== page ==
Struggling to quell her sudden queasiness, Rebecca swallowed another mouthful of water. She’d only met Jace that one time, back in January. While she hadn’t out-and-out lied to him then, she also hadn’t been honest. He was probably here to confront her.
The receptionist knocked on, and then opened, her office door. Jace entered the room, his six-foot-plus frame dwarfing the already small space. Again, Rebecca was taken aback by the man’s resemblance to Seth.
He was, maybe, a fraction shorter than Seth, but shared the same eye color, bone structure and broad-shouldered physique as his younger brother. While Seth’s black hair was cropped close to his head, Jace wore his in a longer, shaggier style that spoke of a more relaxed, kicked-back way of life. If she didn’t know better, she’d think Jace was the younger brother.
“Hey, Rebecca,” Jace said without meeting her eyes. He shoved his thumbs into his jean pockets. “I’m guessing you remember me.”
“Of course.” Gratified that she sounded cool and calm, she gestured toward the chairs flanking her desk. “Please, sit down. I’m curious what brings you here.”
He stepped toward the chairs, stopped, glanced between them and the door as if speculating how fast he’d be able to make an escape. “Maybe I should stand. What I have to say won’t take long, and… um… you might feel the urge to do bodily harm when I’m finished.”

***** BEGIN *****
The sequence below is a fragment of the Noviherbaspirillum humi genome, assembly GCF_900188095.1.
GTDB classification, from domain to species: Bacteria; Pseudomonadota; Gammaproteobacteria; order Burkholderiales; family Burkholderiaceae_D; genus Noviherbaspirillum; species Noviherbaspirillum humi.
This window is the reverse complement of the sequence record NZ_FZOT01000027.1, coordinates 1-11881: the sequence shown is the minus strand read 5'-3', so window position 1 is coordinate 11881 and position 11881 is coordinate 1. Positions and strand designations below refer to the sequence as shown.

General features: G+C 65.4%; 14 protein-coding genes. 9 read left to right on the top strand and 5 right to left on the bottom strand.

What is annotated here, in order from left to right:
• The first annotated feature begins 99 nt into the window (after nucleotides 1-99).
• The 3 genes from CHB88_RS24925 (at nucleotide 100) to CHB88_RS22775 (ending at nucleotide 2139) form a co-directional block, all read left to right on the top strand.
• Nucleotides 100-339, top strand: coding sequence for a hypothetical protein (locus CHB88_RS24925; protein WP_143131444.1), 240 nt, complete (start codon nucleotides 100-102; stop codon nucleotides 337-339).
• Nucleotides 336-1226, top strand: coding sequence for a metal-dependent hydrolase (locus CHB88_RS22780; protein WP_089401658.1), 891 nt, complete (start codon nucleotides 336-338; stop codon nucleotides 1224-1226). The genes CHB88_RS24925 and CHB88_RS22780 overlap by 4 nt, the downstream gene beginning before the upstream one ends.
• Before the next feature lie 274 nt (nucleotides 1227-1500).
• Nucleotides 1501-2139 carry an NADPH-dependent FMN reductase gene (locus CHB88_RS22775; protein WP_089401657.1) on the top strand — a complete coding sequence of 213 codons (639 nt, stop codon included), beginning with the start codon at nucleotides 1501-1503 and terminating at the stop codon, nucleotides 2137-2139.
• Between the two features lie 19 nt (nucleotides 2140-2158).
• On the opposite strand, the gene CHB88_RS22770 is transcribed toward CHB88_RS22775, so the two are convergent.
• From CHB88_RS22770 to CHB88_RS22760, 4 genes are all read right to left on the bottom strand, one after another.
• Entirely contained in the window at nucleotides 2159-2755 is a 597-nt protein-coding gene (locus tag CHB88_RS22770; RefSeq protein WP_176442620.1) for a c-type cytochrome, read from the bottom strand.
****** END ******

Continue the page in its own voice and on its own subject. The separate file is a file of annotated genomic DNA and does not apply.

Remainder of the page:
“I already know you told Seth I’m pregnant,” she said in the same cool voice as before. “I can’t really be angry with you for protecting your brother. Please sit. You’ll make me nervous if you continue to lurk.”
For a nanosecond, she thought he was going to argue. In the end, he gave a loose-limbed shrug and dropped into one of the chairs. “I should probably get right to the point, but first, I need you to promise that you’ll hear me out.”
Confused and somewhat alarmed, Rebecca pushed a wayward strand of hair off her cheek. “Go on. I’m listening.”
“Well, it’s like this.” Jace squirmed. “When I guessed you were likely pregnant, and that there was a chance Seth was the father, I made a decision. I wanted to… be kept aware of how you were doing and if you needed anything. I wanted to be there for you in Seth’s absence.”
“That’s nice,” she admitted cautiously. “Especially given the circumstances.”
“Exactly! I didn’t think you’d willingly approach me with a problem, but I had to do something,” Jace said with a small cough. “Being a journalist, I have… contacts who help me when I require information. A fee is usually involved.”
“A fee?” She added two plus two. “Are you saying what I think you are?”
Jace gripped the arms of his chair. “You have a client by the name of Victor Tosh.”